The exhibition GORDON PARKS—THE NEW TIDE, EARLY WORK 1940–1950G looks at his mid-century work from the time when “images began to proliferate in picture magazines and on television,” providing an “engaging study of the competing purposes and meanings” of his commissions—journalistic, governmental, industrial, and fashion.*
“My beautiful city is set on rock between two flowing paths of water that run to the sea. My city is tall and jagged—with gold-slated towers… My city chokes on its breath, and sparkles with its false lights—and sleeps restlessly at night. My city is a lone man walking at night down an empty street watching his shadow grow longer as he passes the last lamp post, seeing no comfort in the blank, dark windows, and hearing his footsteps echo against the building and fade away.” — Jerome Robbins
Admired, disparaged, beloved, feared, JeromeRobbins (1918–1998) was one of the great choreographers of the twentieth century. ArthurLaurents told Robbins he was “a shit” for naming names as a “friendly witness” for HUAC. (Robbins feared being exposed as bisexual.) Yet Laurents continued to collaborate with him, most notably on West Side Story. (StephenSondheim, the show’s lyricist, said that Robbins was one of the only geniuses he’d ever worked with.)
Through his work with the American BalletTheatre and New York City Ballet, and on Broadway—On the Town, Gypsy, and Fiddler on the Roof, to name just three shows among dozens—Robbins was indelibly associated with his home base and muse: Manhattan.
A new exhibition curated by Julia Foulkes marks Robbins’ centenary and his lifelong celebration of the city, and includes dance films and videos, diaries, paintings, story scenarios, press clippings, and extensive photographic documentation.
From top: Sharks and Jets dance in West Side Story, on tour in Europe in the early 2000s; the original Fancy Free cast—MurielBentley, Janet Reed, Harold Lang, John Kriza, and Jerome Robbins—in Times Square in 1958, with photographer Gordon Parks leaning over his tripod, courtesy the Jerome Robbins DanceDivision/The New York Public Libraryfor thePerforming Arts; Mikhail Baryshnikov in the NewYork City Ballet production of The Four Seasons (1979), choreographed by Robbins; AntoinetteSibley rehearses Afternoon of a Faun with the choreographer, photograph by Michael Childers, courtesy Dance Magazine; Damian Woetzel and Tiler Peck dance Robbins at Kennedy Center, 2017; Carmen de Lavallade, Robbins, and Yves Saint Laurent—photograph by Whiteside—and Robbins in 1944, both courtesy Dance Magazine.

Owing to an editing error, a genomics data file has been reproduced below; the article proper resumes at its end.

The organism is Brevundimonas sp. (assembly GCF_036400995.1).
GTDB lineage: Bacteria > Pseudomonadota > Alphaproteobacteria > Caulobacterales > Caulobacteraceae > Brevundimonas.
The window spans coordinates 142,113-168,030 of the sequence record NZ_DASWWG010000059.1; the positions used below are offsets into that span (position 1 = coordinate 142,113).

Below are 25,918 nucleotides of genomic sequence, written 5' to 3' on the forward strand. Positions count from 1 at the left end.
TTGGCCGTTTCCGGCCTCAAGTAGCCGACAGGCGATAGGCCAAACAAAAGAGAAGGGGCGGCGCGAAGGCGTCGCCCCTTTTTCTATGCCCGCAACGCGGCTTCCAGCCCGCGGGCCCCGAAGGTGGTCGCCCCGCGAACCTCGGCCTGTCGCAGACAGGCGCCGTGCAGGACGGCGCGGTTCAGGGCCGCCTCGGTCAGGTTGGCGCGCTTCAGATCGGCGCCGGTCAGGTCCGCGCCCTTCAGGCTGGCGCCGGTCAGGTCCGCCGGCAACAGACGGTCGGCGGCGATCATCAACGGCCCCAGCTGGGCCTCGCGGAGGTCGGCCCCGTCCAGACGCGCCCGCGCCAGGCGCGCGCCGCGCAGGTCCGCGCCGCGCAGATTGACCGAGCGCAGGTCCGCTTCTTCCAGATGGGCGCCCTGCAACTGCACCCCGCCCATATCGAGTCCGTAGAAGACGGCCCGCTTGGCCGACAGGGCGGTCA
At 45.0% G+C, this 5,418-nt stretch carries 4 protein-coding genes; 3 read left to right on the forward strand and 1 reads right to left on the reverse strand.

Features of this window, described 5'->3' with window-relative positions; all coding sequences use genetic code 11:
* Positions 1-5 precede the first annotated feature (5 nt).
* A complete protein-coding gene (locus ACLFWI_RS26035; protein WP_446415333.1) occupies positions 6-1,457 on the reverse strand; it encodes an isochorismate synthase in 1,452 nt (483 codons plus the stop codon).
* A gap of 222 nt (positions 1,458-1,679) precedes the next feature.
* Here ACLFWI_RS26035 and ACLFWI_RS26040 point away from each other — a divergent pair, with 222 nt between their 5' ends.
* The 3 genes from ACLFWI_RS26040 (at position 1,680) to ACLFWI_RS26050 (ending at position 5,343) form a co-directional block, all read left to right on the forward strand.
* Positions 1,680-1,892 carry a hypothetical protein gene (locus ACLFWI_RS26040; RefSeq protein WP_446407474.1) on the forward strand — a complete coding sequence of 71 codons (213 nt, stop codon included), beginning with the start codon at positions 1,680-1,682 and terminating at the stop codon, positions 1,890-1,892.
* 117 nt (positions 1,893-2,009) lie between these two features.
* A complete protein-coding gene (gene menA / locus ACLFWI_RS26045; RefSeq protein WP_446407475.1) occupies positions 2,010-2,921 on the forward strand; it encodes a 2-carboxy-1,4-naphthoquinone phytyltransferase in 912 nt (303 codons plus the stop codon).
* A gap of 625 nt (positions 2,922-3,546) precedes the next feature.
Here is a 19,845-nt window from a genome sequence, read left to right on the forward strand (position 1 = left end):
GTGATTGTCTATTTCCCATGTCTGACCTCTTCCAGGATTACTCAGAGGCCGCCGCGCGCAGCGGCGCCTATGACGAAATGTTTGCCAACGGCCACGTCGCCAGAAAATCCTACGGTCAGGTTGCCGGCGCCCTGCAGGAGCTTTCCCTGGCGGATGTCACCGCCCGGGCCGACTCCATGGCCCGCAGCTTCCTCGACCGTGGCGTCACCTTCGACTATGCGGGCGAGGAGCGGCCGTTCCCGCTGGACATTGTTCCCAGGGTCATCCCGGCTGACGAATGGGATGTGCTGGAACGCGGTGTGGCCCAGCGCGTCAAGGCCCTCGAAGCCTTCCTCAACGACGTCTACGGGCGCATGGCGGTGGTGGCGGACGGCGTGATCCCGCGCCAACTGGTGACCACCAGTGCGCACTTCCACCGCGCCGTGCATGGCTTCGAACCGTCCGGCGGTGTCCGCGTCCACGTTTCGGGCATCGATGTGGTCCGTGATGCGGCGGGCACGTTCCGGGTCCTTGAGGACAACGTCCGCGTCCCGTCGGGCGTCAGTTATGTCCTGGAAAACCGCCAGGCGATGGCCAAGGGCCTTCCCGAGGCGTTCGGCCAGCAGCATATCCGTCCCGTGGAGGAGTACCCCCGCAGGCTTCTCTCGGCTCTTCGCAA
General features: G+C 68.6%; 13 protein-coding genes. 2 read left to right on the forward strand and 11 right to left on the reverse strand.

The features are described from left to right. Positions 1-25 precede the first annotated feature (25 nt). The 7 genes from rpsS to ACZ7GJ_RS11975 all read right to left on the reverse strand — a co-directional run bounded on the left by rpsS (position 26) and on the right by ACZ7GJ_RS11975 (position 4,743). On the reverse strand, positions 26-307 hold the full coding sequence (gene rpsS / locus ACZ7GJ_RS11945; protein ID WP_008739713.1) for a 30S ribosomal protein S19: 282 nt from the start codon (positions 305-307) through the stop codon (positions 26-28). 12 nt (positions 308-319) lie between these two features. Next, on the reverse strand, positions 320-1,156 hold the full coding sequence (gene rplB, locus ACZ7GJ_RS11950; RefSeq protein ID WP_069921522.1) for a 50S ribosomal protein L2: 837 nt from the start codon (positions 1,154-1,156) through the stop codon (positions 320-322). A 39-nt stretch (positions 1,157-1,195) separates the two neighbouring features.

This is the closing weekend for TRUTH & BEAUTY—CHARLES WHITE AND HIS CIRCLE, an exhibition of works by the great draftsman and his friends and colleagues, reflecting White’s working life in Chicago, New York, and Los Angeles—the host cities of his concurrent retrospective.
Among White’s circle and included in the show are Romare Bearden, Betye Saar, Roy DeCarava, Philip Evergood, Robert Gwathmey, David Hammons, Jacob Lawrence, Gordon Parks, Norman Lewis, Ben Shahn, John Biggers, Eldzier Cortor, Kerry James Marshall, and Hale Woodruff.
Museum of Modern Art, 11 West 53rd Street, New York City.
The retrospective will be on view in Los Angeles in early 2019, along with two coincident exhibitions: LIFE MODEL—CHARLES WHITE ANDHIS STUDENTS at LACMA’s satellite gallery at Charles White Elementary School—formerly Otis Art Institute, where the artist taught for many years—and a show at CAAM.
“As a photographer, film director, composer, and writer, Gordon Parks (1912-2006) was a multi-disciplinary artist whose art and advocacy for social justice still resonates in contemporary culture.
“In collaboration with the Gordon Parks Foundation, this second half of I AM YOU at Jack Shainman Gallery will focus on some of Parks’ most celebrated and iconic imagery; demonstrating his abilities as a photographer and journalist who moved just as seamlessly documenting everyday life and injustice facing African-American families across the country, framing his subjects with compassion amidst unvarnished reality.”*
GORDON PARKS—I AM YOU, through March 24.
JACK SHAINMAN GALLERY, 524 West 24th Street, New York City.